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comestible Options
Daemon
Posted: Wednesday, March 11, 2020 12:00:00 AM
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comestible

(noun) Any substance that can be used as food.

Synonyms: eatable, edible, pabulum, victual

Usage: The kitchen table was laden with meats, cheeses, and countless other delectable comestibles.
KSPavan
Posted: Wednesday, March 11, 2020 1:29:07 AM

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Word of the Day
?
comestible
Definition: (noun) Any substance that can be used as food.
Synonyms: eatable, edible, pabulum, victual
Usage: The kitchen table was laden with meats, cheeses, and countless other delectable comestibles.
Adyl Mouhei
Posted: Wednesday, March 11, 2020 5:39:12 AM

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Did You Know?
Adjective:

Did you expect comestible to be a noun meaning "food"? You're probably not alone. As it happens, comestible is used both as an adjective and a noun. The adjective is by far the older of the two; it has been part of English since at least the 1400s. (In fact, one of its earliest known uses was in a text printed in 1483 by William Caxton, the man who established England's first printing press.) The noun (which is most often used in the plural form, comestibles) dates only from 1837. It made its first appearance in a novel in which a character fortified himself with "a strong reinforcement of comestibles."

https://www.merriam-webster.com/dictionary/comestible
taurine
Posted: Wednesday, March 11, 2020 5:59:45 AM

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As Darling's ship sailed through the heads in October 1831 while 4000 revellers at W.C. Wentworth's Vaucluse House "refreshed by copious potations of Wright's strong beer and 'helewated by the fumes of Cooper's gin', did justice to their kind hosts' tables loaded with comestibles, roast beef, and mutton" it was possible to conclude that at least one group of British subjects had succeeded in carving out for themselves ... "a distinct discursive space, one of rational judgment and enlightened critique.

- Edgeworth, Brendan, "Defamation Law and the Emergence of a Critical Press in Colonial New South Wales (1824-1831)" [1990] 6 Australian Journal of Law and Society 50, p.81
thar
Posted: Wednesday, March 11, 2020 6:59:59 AM

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Look who is being all posh!

Latin > comestibles

Borrowed from Middle French comestible, or its source, Medieval Latin comestibilis, from Latin comedō (“I eat”), from com- (English com-) + edō (“I eat”) (as in English edible), from Proto-Indo-European (whence also English eat). Cognate with Spanish comestible (“grocery”).



Anglo-Saxon > food

Old English fōda
From Proto-Germanic *fōdô, from Proto-Indo-European *peh₂-. Cognate with Old Norse fœða (Danish føde, Swedish föda, Icelandic fæða).


Whistle

Wilmar (USA) 1M
Posted: Wednesday, March 11, 2020 8:19:57 AM

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Definition: (noun) Any substance that can be used as food.
Synonyms: eatable, edible, pabulum, victual
Usage: The kitchen table was laden with meats, cheeses, and countless other delectable comestibles.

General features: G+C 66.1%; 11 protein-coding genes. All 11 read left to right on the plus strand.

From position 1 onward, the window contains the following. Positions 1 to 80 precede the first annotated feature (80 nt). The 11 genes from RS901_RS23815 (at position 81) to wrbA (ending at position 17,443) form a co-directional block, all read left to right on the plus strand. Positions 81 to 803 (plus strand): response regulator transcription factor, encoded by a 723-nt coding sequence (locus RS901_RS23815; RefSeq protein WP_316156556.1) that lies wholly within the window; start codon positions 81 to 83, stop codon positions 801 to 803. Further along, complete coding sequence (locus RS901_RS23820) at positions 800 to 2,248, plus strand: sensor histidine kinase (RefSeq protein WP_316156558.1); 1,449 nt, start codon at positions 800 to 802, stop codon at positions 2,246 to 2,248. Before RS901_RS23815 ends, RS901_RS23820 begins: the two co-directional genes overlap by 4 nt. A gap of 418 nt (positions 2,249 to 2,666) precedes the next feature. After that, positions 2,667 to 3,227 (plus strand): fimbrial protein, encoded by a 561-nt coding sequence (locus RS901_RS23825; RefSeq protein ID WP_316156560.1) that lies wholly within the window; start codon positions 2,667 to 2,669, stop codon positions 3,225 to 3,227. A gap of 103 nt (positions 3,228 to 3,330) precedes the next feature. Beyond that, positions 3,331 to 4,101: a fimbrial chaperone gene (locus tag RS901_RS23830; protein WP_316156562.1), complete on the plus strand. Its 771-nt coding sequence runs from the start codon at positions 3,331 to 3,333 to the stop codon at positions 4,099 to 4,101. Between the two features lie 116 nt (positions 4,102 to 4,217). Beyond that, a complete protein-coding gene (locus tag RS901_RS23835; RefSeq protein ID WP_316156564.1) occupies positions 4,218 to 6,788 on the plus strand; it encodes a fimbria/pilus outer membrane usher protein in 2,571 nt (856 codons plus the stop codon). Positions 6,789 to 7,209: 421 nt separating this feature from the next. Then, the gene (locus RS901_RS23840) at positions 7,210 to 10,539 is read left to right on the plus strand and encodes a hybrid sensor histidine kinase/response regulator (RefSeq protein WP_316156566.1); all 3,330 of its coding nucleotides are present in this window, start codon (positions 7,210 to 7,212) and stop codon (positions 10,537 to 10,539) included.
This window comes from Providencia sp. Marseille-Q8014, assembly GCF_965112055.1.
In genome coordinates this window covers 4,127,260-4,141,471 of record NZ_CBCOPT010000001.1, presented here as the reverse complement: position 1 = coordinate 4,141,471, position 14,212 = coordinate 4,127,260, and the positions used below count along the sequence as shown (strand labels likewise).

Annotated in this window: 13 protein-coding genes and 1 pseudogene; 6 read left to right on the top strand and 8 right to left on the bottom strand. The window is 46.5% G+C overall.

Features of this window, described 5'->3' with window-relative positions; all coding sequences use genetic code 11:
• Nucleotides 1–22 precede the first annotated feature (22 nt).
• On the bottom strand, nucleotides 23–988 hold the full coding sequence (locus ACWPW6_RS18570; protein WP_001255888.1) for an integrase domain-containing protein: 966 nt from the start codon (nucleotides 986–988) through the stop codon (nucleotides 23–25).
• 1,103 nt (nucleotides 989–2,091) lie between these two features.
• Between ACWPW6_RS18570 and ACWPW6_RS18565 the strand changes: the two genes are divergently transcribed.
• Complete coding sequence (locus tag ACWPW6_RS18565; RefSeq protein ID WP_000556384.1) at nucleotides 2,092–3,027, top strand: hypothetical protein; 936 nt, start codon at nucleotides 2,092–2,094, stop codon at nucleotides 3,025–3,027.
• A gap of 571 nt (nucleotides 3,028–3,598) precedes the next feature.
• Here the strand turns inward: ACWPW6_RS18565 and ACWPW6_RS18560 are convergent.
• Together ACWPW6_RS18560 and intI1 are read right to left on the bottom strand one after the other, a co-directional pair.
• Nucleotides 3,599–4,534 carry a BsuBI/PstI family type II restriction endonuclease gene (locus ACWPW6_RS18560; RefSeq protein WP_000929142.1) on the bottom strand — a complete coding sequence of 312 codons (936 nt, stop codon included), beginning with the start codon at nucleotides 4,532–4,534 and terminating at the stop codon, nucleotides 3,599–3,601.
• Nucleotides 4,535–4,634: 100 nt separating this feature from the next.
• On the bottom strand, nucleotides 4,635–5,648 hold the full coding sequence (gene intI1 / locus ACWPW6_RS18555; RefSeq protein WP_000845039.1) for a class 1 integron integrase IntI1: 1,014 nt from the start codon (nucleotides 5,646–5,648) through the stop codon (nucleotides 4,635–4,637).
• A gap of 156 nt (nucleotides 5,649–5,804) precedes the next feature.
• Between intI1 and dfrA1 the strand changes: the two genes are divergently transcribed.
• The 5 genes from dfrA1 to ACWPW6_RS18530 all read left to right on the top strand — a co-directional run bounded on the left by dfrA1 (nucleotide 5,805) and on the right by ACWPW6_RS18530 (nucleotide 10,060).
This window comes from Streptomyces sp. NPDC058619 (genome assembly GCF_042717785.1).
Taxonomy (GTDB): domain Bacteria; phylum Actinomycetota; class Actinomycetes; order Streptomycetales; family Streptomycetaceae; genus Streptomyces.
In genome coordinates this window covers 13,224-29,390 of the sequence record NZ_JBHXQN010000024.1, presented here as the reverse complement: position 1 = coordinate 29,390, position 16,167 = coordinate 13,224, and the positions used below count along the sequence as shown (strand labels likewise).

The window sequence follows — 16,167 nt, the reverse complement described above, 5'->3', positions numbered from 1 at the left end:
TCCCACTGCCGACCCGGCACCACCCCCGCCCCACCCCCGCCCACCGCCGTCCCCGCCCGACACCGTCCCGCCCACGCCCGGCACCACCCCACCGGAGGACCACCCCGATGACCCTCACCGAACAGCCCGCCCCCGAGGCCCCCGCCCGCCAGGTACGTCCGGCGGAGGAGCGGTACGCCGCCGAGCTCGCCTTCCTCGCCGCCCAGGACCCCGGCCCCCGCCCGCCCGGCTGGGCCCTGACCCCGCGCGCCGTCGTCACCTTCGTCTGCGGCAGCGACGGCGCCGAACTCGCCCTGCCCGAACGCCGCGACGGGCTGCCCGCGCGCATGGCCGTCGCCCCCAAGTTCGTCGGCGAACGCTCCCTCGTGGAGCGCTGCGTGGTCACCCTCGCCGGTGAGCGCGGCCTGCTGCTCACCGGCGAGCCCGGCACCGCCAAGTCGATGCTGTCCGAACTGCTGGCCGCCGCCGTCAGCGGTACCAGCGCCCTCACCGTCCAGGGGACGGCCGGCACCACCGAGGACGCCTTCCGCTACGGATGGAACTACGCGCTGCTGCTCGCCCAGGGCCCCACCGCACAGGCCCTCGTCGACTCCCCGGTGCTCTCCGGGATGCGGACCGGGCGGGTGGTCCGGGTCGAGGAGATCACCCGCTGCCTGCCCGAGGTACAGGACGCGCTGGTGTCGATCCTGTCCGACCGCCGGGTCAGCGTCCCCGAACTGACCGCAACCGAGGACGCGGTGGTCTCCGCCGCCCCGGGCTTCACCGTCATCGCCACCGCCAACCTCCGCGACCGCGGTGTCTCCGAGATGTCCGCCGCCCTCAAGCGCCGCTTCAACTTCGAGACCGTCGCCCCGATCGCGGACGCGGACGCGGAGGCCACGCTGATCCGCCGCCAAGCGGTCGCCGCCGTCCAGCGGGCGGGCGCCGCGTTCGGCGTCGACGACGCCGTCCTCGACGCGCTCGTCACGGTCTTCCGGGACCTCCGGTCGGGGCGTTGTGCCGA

Fneto
Posted: Wednesday, March 11, 2020 10:04:18 AM

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comestible
Definition: (noun) Any substance that can be used as food.
Synonyms: eatable, edible, pabulum, victual
Usage: The kitchen table was laden with meats, cheeses, and countless other delectable comestibles.
Emel Rapchan
Posted: Wednesday, March 11, 2020 11:30:31 AM

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Emel Rapchan
Posted: Wednesday, March 11, 2020 11:30:52 AM

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coag
Posted: Wednesday, March 11, 2020 12:22:45 PM

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thar wrote:
Look who is being all posh!

Latin > comestibles

Borrowed from Middle French comestible, or its source, Medieval Latin comestibilis, from Latin comedō (“I eat”), from com- (English com-) + edō (“I eat”) (as in English edible), from Proto-Indo-European (whence also English eat). Cognate with Spanish comestible (“grocery”).



Anglo-Saxon > food

Old English fōda
From Proto-Germanic *fōdô, from Proto-Indo-European *peh₂-. Cognate with Old Norse fœða (Danish føde, Swedish föda, Icelandic fæða).


Whistle


aliment (n.)
"food, nutriment," late 15c., from Latin alimentum "nourishment," in plural, "food, provisions," from alere "to suckle, nourish," from PIE root *al- (2) "to grow, nourish." Related: Alimental.

nutriment (n.)
"food, drink, sustenance," early 15c., from Latin nutrimentum "nourishment; support," from nutrire "to nourish, suckle, feed," from PIE *nu-tri-, suffixed form (with feminine agent suffix) of *(s)nau- "to swim, flow, let flow," hence "to suckle," extended form of root *sna- "to swim."

sustenance (n.)
c. 1300, "means of living, subsistence, livelihood," from Old French sostenance "support, aid" (Modern French soutenance), from Late Latin sustinentia "endurance," from present participle stem of Latin sustinere
"hold up, hold upright; furnish with means of support; bear, undergo, endure," from assimilated form of sub "up from below" (see sub-) + tenere "to hold," from PIE root *ten- "to stretch."


Michelangelo
Posted: Wednesday, March 11, 2020 1:13:28 PM